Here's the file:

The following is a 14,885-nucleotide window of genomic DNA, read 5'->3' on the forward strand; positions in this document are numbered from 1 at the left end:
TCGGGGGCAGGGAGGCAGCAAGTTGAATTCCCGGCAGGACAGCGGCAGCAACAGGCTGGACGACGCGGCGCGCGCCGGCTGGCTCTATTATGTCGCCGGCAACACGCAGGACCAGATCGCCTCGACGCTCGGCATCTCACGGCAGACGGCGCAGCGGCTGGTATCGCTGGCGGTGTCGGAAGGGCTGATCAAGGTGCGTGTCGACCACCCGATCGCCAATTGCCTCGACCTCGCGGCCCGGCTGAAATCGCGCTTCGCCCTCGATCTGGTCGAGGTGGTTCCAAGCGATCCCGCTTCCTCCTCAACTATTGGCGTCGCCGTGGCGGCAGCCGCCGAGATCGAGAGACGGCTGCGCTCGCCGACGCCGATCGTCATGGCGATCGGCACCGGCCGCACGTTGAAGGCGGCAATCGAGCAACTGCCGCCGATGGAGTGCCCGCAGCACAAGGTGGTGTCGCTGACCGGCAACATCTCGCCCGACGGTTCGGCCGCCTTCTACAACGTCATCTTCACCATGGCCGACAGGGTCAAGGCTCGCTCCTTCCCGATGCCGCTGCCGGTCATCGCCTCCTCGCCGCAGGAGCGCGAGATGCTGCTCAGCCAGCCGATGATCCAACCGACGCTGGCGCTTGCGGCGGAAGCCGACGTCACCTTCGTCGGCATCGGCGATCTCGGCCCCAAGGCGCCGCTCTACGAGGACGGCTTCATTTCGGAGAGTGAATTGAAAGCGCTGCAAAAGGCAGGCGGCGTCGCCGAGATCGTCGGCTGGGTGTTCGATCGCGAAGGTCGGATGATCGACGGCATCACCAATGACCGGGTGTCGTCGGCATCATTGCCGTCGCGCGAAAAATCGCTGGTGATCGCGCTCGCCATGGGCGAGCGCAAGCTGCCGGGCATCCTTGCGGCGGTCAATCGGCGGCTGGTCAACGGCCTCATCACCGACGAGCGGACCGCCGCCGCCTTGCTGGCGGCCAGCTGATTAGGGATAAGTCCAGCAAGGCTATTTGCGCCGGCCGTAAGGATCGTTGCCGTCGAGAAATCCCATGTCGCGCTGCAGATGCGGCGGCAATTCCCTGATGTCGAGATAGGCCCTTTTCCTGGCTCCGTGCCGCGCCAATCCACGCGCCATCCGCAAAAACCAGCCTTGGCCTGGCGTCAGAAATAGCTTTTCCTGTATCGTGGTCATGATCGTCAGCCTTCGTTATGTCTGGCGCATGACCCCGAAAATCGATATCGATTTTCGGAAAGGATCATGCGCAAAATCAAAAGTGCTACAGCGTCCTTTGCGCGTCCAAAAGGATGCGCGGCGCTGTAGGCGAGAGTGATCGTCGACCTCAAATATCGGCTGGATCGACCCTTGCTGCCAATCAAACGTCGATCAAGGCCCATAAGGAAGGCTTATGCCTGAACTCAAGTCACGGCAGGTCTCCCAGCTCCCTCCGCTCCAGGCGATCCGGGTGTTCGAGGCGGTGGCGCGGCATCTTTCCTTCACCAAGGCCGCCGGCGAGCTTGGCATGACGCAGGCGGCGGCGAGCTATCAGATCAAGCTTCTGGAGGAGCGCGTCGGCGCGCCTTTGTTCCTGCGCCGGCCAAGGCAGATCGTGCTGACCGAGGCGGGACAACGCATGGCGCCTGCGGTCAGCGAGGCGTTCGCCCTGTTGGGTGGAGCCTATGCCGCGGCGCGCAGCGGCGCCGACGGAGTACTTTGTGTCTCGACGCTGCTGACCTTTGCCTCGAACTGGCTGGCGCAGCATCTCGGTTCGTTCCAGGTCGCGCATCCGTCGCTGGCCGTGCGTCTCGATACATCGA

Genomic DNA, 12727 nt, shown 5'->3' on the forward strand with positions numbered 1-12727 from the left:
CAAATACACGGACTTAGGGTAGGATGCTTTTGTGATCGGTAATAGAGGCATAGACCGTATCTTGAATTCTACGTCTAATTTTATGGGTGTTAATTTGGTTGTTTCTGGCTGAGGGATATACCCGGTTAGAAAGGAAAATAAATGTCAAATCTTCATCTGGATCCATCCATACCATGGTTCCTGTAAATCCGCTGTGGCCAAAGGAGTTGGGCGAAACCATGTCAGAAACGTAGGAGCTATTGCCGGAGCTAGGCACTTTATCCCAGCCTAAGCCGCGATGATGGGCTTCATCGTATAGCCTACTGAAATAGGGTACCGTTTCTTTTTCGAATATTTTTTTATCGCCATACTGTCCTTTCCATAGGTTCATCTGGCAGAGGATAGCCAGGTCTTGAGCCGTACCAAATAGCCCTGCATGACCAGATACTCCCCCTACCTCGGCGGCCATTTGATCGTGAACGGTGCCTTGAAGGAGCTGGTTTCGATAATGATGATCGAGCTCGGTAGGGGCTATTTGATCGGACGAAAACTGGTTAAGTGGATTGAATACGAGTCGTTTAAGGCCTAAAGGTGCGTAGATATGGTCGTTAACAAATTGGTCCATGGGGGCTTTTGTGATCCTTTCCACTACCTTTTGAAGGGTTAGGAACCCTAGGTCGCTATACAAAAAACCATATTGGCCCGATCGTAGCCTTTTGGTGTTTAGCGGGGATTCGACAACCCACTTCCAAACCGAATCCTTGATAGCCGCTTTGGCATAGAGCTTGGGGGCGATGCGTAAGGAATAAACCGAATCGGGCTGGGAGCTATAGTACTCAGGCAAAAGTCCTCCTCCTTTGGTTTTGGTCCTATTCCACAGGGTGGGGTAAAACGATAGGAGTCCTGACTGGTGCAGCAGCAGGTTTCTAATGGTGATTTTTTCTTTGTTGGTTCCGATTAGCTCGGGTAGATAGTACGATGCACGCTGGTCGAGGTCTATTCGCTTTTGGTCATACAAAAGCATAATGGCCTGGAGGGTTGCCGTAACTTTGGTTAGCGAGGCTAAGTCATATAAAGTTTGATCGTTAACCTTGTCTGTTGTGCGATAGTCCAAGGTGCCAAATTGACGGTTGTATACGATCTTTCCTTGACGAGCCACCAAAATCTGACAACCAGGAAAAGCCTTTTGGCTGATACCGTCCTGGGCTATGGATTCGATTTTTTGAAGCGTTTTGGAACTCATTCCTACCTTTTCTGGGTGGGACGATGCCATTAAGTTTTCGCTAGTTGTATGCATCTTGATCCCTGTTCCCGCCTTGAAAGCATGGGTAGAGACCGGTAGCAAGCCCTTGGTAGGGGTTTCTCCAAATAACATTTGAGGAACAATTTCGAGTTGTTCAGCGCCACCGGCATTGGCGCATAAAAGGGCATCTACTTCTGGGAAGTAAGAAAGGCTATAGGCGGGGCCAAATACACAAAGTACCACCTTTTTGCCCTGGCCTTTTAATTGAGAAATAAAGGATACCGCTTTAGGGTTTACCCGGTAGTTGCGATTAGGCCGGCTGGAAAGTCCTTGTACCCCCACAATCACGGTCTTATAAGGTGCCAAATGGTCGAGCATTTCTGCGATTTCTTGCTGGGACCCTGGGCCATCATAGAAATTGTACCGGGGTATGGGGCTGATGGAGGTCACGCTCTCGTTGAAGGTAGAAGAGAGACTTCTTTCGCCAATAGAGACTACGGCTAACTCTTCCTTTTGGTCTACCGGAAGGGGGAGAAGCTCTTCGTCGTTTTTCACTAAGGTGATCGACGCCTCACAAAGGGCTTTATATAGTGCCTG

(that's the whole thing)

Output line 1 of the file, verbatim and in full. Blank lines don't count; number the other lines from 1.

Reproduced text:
The following is a 14,885-nucleotide window of genomic DNA, read 5'->3' on the forward strand; positions in this document are numbered from 1 at the left end: